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This article was published on November 5, 2019

A new hack uses lasers to send inaudible commands to your Amazon Echo

A new hack uses lasers to send inaudible commands to your Amazon Echo
Ravie Lakshmanan

A new photoacoustic flaw in voice assistants such as Siri, Alexa, and Google Assistant can render them vulnerable to a number of attacks that use lasers to inject inaudible commands into smartphones and speakers, and surreptitiously cause them to unlock doors, shop on e-commerce websites, and even start vehicles.

The attacks — dubbed Light Commands — were disclosed by researchers from Tokyo-based University of Electro-Communications and University of Michigan.

The novel attack works by inserting acoustic signals into microphones using laser light — from as far as 110 meters, or 360 feet — that exploits a vulnerability in MEMS (aka micro-electro-mechanical systems) microphones to unintentionally respond to light just as they would if it was sound.

“By modulating an electrical signal in the intensity of a light beam, attackers can trick microphones into producing electrical signals as if they are receiving genuine audio,” the researchers outlined in a paper.

It appears that practically every voice assistant — Alexa, Google Assistant, Siri, and Portal — may be vulnerable to this vector of attack. However, there are no indications so far that it has been maliciously exploited in the wild.

It’s a fiendishly clever attack — but it’s not probably so easy for a potential attacker to pull off.

For one, the attack requires the laser beam to be in direct line of sight to the target device in question. Then, there are the built-in protections to consider. Smartphone assistants like Siri requires you to unlock your phone, or listen for a “trusted voice” before they run your commands.

Lastly, it also requires some level of technical expertise to rig up a specialized equipment — comprising of a $14 laser pointer, $340 laser driver, $28 sound amplifier, and a $200 telephoto lens — to be able to modulate the amplitude of the laser.

Still, the attacks highlight the dangers of remotely activating voice-controlled systems sans any form of authentication such as a password. Even when PINs are present on internet-connected devices, researchers believe it’s possible to brute force four-digit PIN codes once firing the laser beam provides access to a digital assistant.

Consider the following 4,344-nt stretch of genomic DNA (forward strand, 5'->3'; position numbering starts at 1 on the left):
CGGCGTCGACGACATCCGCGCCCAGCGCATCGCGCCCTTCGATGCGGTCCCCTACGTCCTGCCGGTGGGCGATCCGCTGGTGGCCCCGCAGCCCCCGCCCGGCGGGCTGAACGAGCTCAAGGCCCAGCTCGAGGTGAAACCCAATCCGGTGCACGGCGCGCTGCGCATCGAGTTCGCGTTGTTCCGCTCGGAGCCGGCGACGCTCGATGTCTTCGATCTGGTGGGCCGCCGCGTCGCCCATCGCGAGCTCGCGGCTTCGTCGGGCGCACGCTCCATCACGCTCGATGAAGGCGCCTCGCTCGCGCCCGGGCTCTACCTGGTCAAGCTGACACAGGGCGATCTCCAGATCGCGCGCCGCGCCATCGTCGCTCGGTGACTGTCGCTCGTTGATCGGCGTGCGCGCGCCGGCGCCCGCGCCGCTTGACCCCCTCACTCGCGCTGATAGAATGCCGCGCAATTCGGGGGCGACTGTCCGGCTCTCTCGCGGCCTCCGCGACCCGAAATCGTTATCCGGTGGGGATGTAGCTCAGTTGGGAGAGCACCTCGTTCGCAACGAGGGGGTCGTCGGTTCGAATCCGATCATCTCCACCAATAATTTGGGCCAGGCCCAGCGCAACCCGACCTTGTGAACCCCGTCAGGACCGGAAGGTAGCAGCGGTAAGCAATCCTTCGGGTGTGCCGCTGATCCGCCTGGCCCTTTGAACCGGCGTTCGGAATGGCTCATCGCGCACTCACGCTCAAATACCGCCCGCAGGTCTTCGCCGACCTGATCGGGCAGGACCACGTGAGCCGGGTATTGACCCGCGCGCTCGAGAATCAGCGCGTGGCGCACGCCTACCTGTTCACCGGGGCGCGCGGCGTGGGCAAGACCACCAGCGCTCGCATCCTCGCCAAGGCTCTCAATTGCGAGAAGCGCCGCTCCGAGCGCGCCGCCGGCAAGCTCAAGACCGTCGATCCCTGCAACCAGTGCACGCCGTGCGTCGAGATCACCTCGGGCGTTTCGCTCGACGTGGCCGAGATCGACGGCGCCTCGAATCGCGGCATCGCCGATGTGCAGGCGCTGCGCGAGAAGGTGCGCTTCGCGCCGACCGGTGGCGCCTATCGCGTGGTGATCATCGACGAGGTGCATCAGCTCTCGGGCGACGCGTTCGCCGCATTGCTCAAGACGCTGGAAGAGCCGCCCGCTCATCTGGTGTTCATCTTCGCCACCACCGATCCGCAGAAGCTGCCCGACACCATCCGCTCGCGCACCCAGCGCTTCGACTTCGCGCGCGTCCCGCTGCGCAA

More troublingly, these light commands can be issued across buildings and even through closed glass windows.

MEMS microphones contain a small, built-in plate called the diaphragm, which when hit with sound or light waves is translated into an electrical signal, that are then decoded into the actual commands. What the researchers found was a way to encode sound by adjusting the intensity of the laser beam, causing the microphones to produce electric signals in the same way as sound.

An attacker, therefore, could leverage the aforementioned setup to hijack the voice assistant and remotely issue commands to Alexa, Siri, Portal, or Google Assistant without the victim’s intervention. To make it more stealthy, a hacker could use an infrared laser, which would be invisible to the naked eye.

Attributing the cause to a “semantic gap between the physics and specifications of MEMS,” the researchers said they’re currently working towards determining what exactly causes the microphones to respond to light.

The attack was tested with a variety of devices that use voice assistants, including the Google Nest Cam IQ, Amazon Echo, Facebook Portal, iPhone XR, Samsung Galaxy S9, and Google Pixel 2. But they caution that any system that uses MEMS microphones and acts on data without additional user confirmation might be vulnerable.

The researchers suggest that smart speaker vendors can mitigate such unauthorized commands by adding a second layer of authentication, acquiring audio input from multiple microphones, or even implementing a cover that physically blocks the light from hitting the mics.

While it’s definitely a consolation that these light injection attacks haven’t been exploited, the discovery, despite the limitations, presents a new attack vector that would require device makers to erect new security defences and safeguard IoT devices that are increasingly becoming an entry point for everything smart home.

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